Identifying students in need
As a faculty or staff members, you likely interact with students in a variety of ways and may notice when there is a change in a student's behavior or in their emotional health. These include changes in academic performance, personal hygiene, classroom attendance, tearfulness, unprovoked anger or hostility, self-injury (cutting) and isolation, among other things. These changes in behavior may be a student's way of expressing a need or wish for help or assistance and should not be ignored.
How to get help for students in need
If you are unsure about how to speak to a student whose behavior is of concern to you, please consult with one of the clinicians at Student Counseling Services (860-439-4587 or x4587) to brainstorm various possible ways for you to proceed, such as by either speaking directly to the student, referring the student to an appropriate resource or by contacting staff or administrators who can monitor the student.
The Student Counseling Services staff members are often limited in what they are able to do outside of their offices. We offer treatment to any student who requests it but we cannot "recruit" patients. We will not approach students with concerns that others have about them. The Student Life Office deans and academic deans can be more proactive in their approaches to students. They are able to contact students who might be troubled or whose behavior is of concern to faculty, staff or other students, or whose actions are disrupting the orderly functioning of the campus community.
If you think that a student could benefit from some counseling or if the student seems to be in some crisis, you can refer the student directly to our office (860-439-4587) and suggest they make an appointment. In the past, faculty and staff members have even walked a student to our offices either to make an appointment or to be seen by a counselor immediately. In urgent situations, we will make space in our schedules to see a student in need immediately. No one can compel a student to seek counseling treatment. However, if you encounter a student that you think is in distress or whose behavior is disruptive, but is resistant to counseling, we encourage you to contact that student's academic dean or call one of the deans in the Student Life Office who can follow-up with that student.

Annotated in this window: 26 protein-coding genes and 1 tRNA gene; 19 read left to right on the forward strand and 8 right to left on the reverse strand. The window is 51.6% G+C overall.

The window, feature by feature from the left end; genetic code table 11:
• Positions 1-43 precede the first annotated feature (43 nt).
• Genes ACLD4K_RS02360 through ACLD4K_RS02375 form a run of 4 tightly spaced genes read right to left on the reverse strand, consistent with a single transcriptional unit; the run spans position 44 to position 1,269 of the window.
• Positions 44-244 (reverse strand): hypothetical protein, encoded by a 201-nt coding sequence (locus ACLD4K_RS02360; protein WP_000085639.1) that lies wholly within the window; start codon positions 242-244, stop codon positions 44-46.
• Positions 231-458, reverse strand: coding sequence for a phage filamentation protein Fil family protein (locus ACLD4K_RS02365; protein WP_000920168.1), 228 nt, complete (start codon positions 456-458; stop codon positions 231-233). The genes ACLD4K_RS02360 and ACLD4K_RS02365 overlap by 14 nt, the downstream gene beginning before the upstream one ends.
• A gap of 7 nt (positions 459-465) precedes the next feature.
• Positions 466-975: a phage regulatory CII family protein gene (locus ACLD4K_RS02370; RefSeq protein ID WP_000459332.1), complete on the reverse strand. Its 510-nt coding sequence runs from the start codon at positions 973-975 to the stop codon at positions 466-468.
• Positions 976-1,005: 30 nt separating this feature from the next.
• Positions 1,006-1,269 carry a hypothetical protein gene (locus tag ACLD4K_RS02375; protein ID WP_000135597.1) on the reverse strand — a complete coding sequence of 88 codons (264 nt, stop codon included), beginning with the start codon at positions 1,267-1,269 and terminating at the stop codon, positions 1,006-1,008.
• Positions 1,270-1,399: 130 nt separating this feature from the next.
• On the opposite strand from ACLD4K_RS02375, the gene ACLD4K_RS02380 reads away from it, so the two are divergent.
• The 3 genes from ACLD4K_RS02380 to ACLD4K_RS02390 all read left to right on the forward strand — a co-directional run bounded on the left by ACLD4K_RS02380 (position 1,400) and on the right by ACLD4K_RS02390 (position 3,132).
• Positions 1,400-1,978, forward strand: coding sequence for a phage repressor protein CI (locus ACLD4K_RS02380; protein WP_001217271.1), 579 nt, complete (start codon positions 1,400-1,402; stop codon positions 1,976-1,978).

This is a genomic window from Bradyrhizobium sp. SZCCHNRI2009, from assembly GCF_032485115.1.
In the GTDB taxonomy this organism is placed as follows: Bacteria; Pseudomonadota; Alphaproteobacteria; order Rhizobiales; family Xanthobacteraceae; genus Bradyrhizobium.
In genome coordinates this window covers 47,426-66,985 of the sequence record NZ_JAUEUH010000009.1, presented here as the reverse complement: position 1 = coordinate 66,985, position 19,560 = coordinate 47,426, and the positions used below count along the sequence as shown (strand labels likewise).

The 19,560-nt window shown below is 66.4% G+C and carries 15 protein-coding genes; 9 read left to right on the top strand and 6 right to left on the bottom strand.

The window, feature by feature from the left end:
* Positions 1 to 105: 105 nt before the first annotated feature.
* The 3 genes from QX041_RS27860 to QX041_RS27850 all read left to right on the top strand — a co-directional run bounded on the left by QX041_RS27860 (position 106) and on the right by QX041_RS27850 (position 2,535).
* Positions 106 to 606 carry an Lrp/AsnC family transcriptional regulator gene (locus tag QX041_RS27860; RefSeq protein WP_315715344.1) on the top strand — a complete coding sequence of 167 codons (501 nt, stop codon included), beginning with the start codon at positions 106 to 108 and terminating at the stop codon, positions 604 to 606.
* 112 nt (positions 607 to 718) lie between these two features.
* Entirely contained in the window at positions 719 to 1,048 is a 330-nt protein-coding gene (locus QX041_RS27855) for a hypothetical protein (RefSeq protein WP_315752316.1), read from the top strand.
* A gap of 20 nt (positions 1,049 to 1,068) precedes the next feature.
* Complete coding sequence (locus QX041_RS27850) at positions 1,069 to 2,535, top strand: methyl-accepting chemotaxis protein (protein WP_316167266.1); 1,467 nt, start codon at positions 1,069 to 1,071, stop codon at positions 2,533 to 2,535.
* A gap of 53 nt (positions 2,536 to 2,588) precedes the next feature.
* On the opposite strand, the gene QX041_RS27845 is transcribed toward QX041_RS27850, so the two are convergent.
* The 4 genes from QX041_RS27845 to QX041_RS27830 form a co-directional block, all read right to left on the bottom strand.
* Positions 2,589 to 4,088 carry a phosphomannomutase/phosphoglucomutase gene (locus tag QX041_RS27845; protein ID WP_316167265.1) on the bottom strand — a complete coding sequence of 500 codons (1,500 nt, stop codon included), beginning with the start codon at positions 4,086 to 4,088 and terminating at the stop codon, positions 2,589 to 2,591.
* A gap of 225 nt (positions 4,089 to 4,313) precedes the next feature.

No student should have license to disrupt continually the orderly functioning of the college community life, even if there is an emotional or mental health "cause" for it. These types of behaviors are better viewed as needing disciplinary action. Clinical treatment should not be seen as an excuse for bad behavior.
The Connecticut College CARE (Concern, Assessment, Response, Evaluation) Team
The Connecticut College CARE (Concern, Assessment, Response, Evaluation) Team provides coordinated support for students in distress and addresses concerns about student behavior, academic progress, and personal issues, including mental health concerns. The CARE Team gathers information from personal contact with students, faculty, staff and family members, as well as from reports submitted by members of the community.
If you think that a student is in imminent danger of hurting him/herself or someone else, contact Campus Safety at 860-439-2222 (or x111 from a campus phone).